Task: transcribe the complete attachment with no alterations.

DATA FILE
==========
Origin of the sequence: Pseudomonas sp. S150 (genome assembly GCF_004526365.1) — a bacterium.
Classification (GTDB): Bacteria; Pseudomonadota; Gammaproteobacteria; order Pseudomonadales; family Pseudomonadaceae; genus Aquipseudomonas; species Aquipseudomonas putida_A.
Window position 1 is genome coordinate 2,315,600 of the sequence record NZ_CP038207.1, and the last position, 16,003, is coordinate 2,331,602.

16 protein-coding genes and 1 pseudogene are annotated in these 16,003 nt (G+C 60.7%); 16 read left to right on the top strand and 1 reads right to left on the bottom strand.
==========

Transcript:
Origin of the sequence: Pseudomonas sp. S150 (genome assembly GCF_004526365.1) — a bacterium.
Classification (GTDB): Bacteria; Pseudomonadota; Gammaproteobacteria; order Pseudomonadales; family Pseudomonadaceae; genus Aquipseudomonas; species Aquipseudomonas putida_A.
Window position 1 is genome coordinate 2,315,600 of the sequence record NZ_CP038207.1, and the last position, 16,003, is coordinate 2,331,602.

16 protein-coding genes and 1 pseudogene are annotated in these 16,003 nt (G+C 60.7%); 16 read left to right on the top strand and 1 reads right to left on the bottom strand.